So, I turned 30 recently, and now that I am on the other side, I can firstly confirm that it was a survivable experience.
Secondly, being your standard navel-gazing author, I thought I’d write about what turning 30 meant to me. But as I started writing it, I realised how many parallels there are between the idea of “becoming an adult” (which used to be ascribed to turning 18) and what our culture now expects from us when we hit the big 3-0.
So I pitched the article idea to an editor, and my article has now been published today at Ten Daily.
Have a read here if you’re interested.
I’d really love to hear from readers on this one. Did you feel like a ‘real’ grown up when you turned 18, or 21? Or was it closer to when you reached 30?
Did your Saturn Return (from the ages of 27-31) have anything to do with it? My own Saturn Return (not that I believe in astrology, but just go with it …) played a major role and was a pivotal point for me.
I have to say I’ve grown accustomed to being 30 now – and it actually makes me feel more confident and more like a grown man than I’ve ever felt before.
Here’s to the thirties. 🙂
As a teenager I was so ashamed of reading this book, I hid it with my porn stash.
Whoa, did this book have an incredible impact on me as a kid.
When you’re a teenage boy, there are so many things you want to ask about being a bloke.
You want to ask your dad, your brothers, your cousins, even your mates – but you don’t, because this is a verboten topic. You’re expected to know how to become a man without ever talking about it – because to talk about being a man means you must still be a boy, and the last thing a teenage boy wants to be called is a boy and not a man.
I remember finding Secret Men’s Business in the town library and being fascinated that a man had actually sat down and written all of this for us boys to just pick up and learn what we wanted to know. What an absolute champion. Marsden’s book tackled a wide range of topics, from the emotional to the sexual and highly visceral – the stuff you really couldn’t talk about with your dad. It was a thrilling, captivating read and it hit the mark.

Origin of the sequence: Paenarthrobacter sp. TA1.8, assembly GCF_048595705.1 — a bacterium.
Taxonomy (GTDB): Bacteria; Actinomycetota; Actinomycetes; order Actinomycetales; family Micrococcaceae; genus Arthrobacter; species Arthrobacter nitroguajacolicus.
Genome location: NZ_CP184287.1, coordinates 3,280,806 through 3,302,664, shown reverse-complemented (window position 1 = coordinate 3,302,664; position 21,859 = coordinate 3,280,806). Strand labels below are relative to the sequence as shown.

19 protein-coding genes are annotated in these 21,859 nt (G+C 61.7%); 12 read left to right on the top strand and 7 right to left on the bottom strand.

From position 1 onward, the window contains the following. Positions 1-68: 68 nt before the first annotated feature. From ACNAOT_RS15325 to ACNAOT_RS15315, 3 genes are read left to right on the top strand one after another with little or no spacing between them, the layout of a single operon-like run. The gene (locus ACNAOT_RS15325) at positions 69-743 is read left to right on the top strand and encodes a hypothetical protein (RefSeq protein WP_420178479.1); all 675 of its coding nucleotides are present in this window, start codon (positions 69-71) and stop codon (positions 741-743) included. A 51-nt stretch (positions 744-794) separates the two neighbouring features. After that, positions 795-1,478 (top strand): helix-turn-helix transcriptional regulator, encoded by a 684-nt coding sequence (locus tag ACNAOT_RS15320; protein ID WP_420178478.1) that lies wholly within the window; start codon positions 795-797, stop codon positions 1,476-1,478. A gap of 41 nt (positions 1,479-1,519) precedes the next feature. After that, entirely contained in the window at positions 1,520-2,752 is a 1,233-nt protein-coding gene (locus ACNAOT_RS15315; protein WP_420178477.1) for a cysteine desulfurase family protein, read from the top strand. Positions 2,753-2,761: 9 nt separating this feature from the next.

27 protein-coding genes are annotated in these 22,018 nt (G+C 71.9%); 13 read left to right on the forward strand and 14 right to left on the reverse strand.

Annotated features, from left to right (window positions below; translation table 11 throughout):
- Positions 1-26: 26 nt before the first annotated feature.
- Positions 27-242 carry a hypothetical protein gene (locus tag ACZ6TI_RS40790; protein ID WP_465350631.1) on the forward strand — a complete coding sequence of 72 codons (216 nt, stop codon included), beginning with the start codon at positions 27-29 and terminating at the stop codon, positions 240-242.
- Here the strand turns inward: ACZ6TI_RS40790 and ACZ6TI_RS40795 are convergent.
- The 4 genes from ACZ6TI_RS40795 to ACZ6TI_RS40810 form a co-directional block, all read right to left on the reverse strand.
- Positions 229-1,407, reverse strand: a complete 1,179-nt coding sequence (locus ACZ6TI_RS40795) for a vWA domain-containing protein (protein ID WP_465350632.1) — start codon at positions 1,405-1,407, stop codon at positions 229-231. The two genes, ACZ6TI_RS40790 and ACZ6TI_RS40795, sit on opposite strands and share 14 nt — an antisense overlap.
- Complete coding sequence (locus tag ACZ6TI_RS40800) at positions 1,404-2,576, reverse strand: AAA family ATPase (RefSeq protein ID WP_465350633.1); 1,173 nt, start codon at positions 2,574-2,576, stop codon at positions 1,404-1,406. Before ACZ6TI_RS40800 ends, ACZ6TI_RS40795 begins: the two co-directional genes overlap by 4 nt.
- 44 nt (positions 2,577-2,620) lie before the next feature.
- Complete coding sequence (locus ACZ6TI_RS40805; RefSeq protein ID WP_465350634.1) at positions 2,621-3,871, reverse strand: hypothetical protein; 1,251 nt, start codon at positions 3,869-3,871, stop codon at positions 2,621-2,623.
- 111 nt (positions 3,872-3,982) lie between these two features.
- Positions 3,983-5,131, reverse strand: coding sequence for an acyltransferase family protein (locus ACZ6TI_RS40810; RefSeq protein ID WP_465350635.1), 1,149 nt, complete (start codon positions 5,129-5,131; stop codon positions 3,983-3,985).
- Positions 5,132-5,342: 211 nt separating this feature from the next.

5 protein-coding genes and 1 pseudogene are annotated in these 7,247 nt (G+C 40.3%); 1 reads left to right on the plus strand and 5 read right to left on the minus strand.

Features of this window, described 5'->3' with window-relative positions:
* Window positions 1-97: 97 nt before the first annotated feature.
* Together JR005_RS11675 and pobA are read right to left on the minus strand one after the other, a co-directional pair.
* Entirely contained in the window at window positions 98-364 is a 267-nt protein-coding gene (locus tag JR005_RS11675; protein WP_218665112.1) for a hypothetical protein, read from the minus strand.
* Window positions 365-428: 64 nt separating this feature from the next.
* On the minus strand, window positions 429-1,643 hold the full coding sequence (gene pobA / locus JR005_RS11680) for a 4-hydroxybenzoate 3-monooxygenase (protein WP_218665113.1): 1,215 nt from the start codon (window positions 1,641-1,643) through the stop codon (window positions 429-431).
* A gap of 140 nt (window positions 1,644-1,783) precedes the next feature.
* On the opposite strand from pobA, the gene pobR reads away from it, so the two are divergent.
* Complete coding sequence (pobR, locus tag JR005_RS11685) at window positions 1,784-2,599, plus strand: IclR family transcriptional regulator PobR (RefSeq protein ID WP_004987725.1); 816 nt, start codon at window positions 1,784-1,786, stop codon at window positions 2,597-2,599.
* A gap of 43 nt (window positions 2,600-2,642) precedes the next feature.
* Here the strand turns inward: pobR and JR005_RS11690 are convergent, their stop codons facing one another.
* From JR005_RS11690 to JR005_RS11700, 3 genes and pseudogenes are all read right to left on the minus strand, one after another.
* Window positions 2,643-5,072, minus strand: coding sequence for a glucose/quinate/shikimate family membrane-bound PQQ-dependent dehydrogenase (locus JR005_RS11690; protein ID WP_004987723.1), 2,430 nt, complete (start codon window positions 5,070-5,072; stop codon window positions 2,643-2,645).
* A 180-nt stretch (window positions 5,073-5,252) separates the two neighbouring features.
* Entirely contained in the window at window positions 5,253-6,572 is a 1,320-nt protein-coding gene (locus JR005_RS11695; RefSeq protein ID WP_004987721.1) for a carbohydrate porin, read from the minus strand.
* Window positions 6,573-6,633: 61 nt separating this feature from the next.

My most vivid memory of the book is of hiding it. I don’t think my parents or anyone else knew I was reading it. I only read it in bed, after everyone in the house was asleep. It was hidden in a secret place in my bedroom. In fact, I hid it where I hid my porn magazines, and I would have probably had the same reaction if either item had been unwittingly found. There was a shame that came with reading this – because I felt like I should have already known it all: that manly wisdom should arrive via osmosis or telepathy, not from a book.
But despite that, I was still compelled to read this book. I had to know all the secret stuff about being a man – the stuff that nobody talked about. This book had it all. And I felt better once I’d finished it. I was less insecure; more confident. This book helped shape me as a man. It also helped shape me as a writer. I wanted to incorporate some of these themes, some of this masculine wisdom, some of this unabashed honesty, into my fiction – if I could find a way to do it well, of course.
John Marsden found a niche with this excellent book, and I’m so glad, because it changed my life for the better.